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Egypt's Sisi says his military can defeat Israel in any future war

Sisi's seemingly hostile comments come despite unprecedented cooperation with Israel [Getty]

Date of publication: 13 October, 2018

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Egypt's autocrat has said his military could defeat Israel in any future war between the neighbouring former enemies, pro-government media reported.

Egypt's president has said his military could defeat Israel in any future war between the neighbouring former rivals, pro-government newspaper Youm7 reported.

Despite being one of Israel's closest allies, Abdel Fattah al-Sisi made the bombastic statements during a speech on Thursday to military generals in which he addressed the 1973 war, which he described as "the biggest defeat of the enemy".

"If the Egyptian army was able to do once then it can do it any other time... the losses Israel suffered in 1973 have never been repeated," the general-turned-president was quoted as saying.

"It is not possible that someone would give you land unless they tasted the price of real war. The casualties were in the thousands and they were unwilling for that to happen again,"

He then compared the war to a car race between a German Mercedes and a Spanish SEAT, with Egypt being the underdog.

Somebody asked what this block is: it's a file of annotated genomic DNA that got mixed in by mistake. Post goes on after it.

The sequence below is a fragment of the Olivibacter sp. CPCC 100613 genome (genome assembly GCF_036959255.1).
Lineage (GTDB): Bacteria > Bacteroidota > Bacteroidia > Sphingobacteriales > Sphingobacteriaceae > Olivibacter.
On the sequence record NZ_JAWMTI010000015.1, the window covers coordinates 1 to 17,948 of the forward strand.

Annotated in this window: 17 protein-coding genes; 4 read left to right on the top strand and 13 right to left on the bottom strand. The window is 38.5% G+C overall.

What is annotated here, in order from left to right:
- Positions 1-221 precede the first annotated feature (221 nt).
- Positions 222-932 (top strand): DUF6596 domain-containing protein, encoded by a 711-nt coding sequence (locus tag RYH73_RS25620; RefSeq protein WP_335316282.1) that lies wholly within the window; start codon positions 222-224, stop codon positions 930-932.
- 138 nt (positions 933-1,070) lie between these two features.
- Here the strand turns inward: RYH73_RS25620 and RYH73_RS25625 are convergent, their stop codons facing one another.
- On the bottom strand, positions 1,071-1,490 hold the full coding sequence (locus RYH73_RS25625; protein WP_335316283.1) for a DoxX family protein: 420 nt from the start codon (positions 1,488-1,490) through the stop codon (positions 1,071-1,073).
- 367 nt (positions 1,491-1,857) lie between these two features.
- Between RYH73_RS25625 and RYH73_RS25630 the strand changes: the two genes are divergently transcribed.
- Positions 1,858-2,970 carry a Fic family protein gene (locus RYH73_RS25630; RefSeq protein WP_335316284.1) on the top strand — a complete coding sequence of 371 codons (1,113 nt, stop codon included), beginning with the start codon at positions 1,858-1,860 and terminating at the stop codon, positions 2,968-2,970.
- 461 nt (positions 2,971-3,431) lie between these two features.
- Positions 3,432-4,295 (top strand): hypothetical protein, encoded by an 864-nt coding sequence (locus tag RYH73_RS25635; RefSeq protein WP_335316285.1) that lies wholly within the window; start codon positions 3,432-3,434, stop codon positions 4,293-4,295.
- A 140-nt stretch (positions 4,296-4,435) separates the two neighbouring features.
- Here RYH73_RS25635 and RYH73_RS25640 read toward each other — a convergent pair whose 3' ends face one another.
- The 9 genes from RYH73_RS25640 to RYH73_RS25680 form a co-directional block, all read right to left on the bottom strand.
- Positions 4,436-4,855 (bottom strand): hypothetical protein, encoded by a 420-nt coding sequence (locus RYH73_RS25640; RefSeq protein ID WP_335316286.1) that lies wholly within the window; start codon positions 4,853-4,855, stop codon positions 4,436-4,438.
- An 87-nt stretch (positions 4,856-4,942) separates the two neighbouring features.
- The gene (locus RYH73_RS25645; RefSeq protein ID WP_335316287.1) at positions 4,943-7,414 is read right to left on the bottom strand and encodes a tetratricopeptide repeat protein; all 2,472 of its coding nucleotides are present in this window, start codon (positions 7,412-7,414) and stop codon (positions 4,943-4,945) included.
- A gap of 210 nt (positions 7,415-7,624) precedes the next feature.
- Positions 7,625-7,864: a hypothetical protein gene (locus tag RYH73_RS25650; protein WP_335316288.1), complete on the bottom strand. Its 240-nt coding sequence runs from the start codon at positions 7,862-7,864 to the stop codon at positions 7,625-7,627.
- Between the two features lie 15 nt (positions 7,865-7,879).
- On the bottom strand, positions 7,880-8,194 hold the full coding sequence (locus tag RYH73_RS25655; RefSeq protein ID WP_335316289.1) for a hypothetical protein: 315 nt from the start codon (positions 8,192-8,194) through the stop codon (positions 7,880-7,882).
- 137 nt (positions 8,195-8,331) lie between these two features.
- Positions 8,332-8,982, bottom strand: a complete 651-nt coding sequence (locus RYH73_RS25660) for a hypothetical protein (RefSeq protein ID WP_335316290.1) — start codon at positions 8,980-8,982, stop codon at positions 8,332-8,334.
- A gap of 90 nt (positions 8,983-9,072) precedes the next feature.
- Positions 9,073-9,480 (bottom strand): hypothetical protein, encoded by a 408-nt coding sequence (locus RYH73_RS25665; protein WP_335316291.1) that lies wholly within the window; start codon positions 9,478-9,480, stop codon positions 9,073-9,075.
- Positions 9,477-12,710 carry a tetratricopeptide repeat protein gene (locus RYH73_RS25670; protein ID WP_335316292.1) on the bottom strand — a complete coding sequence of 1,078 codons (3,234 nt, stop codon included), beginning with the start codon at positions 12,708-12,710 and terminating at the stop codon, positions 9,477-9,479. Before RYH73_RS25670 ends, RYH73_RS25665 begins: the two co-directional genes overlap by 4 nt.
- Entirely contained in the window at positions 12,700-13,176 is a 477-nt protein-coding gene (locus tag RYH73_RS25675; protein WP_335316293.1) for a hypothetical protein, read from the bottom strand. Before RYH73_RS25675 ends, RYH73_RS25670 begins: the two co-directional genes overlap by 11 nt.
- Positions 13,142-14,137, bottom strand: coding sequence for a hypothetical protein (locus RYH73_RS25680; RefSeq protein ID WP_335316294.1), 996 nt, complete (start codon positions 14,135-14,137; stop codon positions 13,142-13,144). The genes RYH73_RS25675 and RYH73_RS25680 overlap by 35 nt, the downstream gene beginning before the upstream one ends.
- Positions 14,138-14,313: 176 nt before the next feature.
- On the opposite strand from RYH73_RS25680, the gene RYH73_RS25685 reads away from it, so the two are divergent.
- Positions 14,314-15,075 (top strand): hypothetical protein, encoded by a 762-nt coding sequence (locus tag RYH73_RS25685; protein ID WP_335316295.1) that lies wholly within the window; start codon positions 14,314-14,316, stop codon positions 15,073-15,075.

"It was clear the Mercedes would win. Who would've thought to have a Mercedes compete against a SEAT, other than real men?" he added at an event marking the anniversary of the October war.

The 1973 war saw Egypt and Syria launch a surprise attack on Israel on Yom Kippur - the most solemn day in the Jewish calendar - with the aim of forcing it to return territory seized from them in 1967.

Cairo made significant advances, but Tel Aviv was eventually able to repel the assault after suffering severe setbacks and losing more than 2,500 soldiers in a conflict that it was not considered prepared for, following emergency arms shipments from the US.

It led to Israel and Egypt signing a peace treaty in 1979.

Sisi's seemingly hostile comments come despite unprecedented cooperation between the two countries.

The Egyptian leader has warm relations with Israeli Prime Minister Binyamin Netanyahu and last week said a controversial gas deal with Tel Aviv will turn Egypt into a regional energy powerhouse.

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